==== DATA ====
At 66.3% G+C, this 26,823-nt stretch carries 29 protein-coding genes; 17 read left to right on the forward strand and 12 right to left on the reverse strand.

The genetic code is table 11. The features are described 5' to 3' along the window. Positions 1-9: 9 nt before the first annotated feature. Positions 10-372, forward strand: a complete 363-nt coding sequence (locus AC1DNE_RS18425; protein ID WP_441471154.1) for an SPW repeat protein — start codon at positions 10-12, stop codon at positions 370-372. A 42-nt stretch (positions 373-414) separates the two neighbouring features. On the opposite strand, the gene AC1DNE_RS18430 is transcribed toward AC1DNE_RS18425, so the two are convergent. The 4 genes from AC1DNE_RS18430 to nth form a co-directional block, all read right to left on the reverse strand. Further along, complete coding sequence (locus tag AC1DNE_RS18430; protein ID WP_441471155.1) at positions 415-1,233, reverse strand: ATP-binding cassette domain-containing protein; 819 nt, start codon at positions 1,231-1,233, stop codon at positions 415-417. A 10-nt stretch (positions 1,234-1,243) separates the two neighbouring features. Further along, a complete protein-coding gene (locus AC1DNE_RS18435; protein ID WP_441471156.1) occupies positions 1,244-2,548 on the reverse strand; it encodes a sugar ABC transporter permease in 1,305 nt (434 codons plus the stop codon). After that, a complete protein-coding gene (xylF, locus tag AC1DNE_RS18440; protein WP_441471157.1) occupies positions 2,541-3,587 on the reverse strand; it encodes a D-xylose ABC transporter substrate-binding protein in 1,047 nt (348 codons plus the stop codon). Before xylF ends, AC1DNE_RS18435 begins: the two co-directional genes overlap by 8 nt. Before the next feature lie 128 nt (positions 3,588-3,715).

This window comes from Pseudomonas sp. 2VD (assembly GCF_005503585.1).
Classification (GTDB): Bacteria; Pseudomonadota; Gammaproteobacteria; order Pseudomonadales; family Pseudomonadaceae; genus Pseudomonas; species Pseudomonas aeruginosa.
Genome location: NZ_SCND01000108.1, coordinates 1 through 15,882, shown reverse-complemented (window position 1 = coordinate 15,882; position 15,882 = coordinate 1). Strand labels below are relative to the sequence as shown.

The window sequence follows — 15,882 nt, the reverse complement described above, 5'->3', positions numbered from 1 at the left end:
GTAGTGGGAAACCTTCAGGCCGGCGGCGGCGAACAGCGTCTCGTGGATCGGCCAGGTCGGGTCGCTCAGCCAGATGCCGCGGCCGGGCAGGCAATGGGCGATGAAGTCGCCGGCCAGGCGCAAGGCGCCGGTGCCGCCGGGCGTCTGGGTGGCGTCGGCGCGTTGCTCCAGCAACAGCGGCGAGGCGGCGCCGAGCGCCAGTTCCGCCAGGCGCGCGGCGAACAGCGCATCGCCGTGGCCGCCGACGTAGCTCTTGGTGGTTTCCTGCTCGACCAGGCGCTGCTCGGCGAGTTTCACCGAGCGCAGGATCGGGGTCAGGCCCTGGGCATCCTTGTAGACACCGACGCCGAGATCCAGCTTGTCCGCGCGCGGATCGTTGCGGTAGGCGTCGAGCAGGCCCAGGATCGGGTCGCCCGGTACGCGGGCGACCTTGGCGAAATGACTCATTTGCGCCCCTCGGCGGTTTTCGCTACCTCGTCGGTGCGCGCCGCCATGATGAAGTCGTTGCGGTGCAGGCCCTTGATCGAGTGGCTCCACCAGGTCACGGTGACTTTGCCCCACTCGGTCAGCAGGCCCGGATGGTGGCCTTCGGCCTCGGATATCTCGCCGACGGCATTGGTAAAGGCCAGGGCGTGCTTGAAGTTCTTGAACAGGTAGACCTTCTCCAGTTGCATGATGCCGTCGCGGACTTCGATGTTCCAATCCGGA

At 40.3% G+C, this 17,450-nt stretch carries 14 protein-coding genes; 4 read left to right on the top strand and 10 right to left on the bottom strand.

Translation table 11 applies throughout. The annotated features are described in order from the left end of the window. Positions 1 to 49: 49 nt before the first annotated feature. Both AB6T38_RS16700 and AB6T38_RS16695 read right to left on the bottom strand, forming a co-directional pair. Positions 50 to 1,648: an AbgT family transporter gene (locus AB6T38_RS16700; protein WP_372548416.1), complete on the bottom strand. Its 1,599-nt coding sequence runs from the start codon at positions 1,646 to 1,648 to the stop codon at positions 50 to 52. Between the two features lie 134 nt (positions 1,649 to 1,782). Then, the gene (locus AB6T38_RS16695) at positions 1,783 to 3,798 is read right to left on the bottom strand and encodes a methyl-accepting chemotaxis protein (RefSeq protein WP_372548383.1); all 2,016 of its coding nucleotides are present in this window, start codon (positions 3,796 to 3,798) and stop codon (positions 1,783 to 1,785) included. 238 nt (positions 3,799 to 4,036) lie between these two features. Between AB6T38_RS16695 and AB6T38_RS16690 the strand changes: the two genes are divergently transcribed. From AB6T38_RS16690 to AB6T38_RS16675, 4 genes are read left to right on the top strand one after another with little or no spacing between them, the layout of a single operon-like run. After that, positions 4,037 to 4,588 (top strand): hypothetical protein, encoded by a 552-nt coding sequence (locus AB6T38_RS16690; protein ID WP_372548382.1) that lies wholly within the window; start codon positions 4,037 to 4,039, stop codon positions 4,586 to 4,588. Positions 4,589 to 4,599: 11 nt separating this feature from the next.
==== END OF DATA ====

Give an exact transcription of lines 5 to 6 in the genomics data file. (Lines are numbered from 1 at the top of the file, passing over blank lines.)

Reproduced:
Genome location: NZ_SCND01000108.1, coordinates 1 through 15,882, shown reverse-complemented (window position 1 = coordinate 15,882; position 15,882 = coordinate 1). Strand labels below are relative to the sequence as shown.

The window sequence follows — 15,882 nt, the reverse complement described above, 5'->3', positions numbered from 1 at the left end: